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Quick Facts

Swollen Lymph Nodes

(Swollen Glands; Lymphadenopathy)


The Manual's Editorial Staff

Last full review/revision May 2021| Content last modified May 2021
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What are swollen lymph nodes?

Lymph nodes are part of your lymphatic system, which helps fight infection and cancer. Lymph nodes are pea-sized collection points that filter out germs and cells from lymph fluid. Lymph nodes are located throughout your body, but many are clustered in your neck, under your arms, and in your groin. They swell when your body has an infection or cancer.

  • The cause of the swelling is usually a nearby skin or tissue infection or a harmless virus that goes away on its own

  • Sometimes the cause is a more serious infection or cancer

  • Swollen lymph nodes may hurt, or they may be painless

  • Sometimes your doctor may do tests for certain infections or cancers

  • If the swelling in your lymph nodes doesn't go away in 3 or 4 weeks, doctors may do a biopsy (taking out part of the tissue to look at under a microscope)

People call swollen lymph nodes "swollen glands," but lymph nodes aren't really glands.

What causes swollen lymph nodes?

There are many causes of swollen lymph nodes. The most common causes are:

  • An infection in tissues near the swollen lymph nodes

  • Bodywide infection

For example, a sore throat or cold can make lymph nodes in your neck swell up. Or a sexually transmitted disease (STD) can make lymph nodes in your groin swell up.

Bodywide infections such as mononucleosis, HIV infection, or tuberculosis can make lymph nodes all over your body swell up.

More dangerous causes of swollen lymph nodes are:

  • An infected lymph node

Normally, your body's immune defenses kill any live germs that get into your lymph nodes. But sometimes a few germs survive and cause an infection. An infected lymph node hurts, and the skin over it turns red.

Cancer cells often break off from a cancer and travel through lymph vessels to nearby lymph nodes. For example, breast cancer often spreads to the lymph nodes in the armpit that's on the same side as the cancer. Sometimes your immune defenses kill the cancer cells. But sometimes the cancer cells grow in your lymph nodes. Cancer usually makes lymph nodes very hard and stuck together.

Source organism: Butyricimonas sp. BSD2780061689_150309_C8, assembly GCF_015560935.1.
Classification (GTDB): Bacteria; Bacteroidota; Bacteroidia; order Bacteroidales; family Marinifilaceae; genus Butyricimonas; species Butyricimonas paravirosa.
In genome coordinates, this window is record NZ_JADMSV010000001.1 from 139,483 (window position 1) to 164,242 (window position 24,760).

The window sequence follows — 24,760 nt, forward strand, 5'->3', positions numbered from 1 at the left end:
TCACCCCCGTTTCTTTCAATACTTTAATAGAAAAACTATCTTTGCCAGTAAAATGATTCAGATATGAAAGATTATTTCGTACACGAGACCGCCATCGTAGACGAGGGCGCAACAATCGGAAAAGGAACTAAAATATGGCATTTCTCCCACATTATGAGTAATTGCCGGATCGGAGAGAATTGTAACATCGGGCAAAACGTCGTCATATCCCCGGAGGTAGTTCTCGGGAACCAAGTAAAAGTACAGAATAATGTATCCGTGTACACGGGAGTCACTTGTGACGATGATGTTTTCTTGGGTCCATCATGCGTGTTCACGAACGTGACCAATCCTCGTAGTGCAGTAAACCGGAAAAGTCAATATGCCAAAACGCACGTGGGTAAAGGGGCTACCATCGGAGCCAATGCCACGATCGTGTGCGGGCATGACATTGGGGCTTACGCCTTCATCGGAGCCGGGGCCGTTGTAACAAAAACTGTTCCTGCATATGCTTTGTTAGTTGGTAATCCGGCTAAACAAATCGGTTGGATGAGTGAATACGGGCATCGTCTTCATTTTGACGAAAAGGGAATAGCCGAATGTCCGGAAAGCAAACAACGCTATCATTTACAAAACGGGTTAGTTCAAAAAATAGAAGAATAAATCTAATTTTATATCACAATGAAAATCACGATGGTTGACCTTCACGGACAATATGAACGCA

However, probably less than 1% of people with swollen lymph nodes have cancer.

When should I see a doctor?

Not every person with swollen lymph nodes needs to go to a doctor right away.

See your doctor right away if a lymph node is:

  • Very painful 

  • Draining pus (thick, white or yellow fluid)

Call your doctor if you have any of these other warning signs:

  • A lymph node that is very large (an inch or more across the middle)

  • A lymph node that feels hard, like a stone

  • Risk factors for HIV infection (such as being stuck with a needle used by another person or doing high-risk sexual activities)

  • Risk factors for tuberculosis (such as living or working with a person who has tuberculosis or having recently moved from an area where tuberculosis is common)

  • Fever

  • Unexplained weight loss

The doctor will decide how quickly you need to be seen based on the warning signs and other symptoms. 

If you have no warning signs and you feel well, you can wait a week to see if the node returns to normal before calling your doctor.

What will happen when I see the doctor?

Your doctor will ask questions about your symptoms and warning signs and will examine you. If you clearly have a harmless problem, doctors will wait and see whether the lymph node swelling goes away. Otherwise, doctors will do tests based on what they think is causing your swollen lymph nodes. Tests may include:

  • Blood tests

  • Imaging tests, such as x-ray or CT scan

  • Lymph node biopsy, if swelling lasts more than 3 or 4 weeks

  • Skin tests for tuberculosis

  • Bone marrow tests for leukemia (cancer of white blood cells)

How do doctors treat swollen lymph nodes?

Doctors treat the cause of your swollen lymph nodes.

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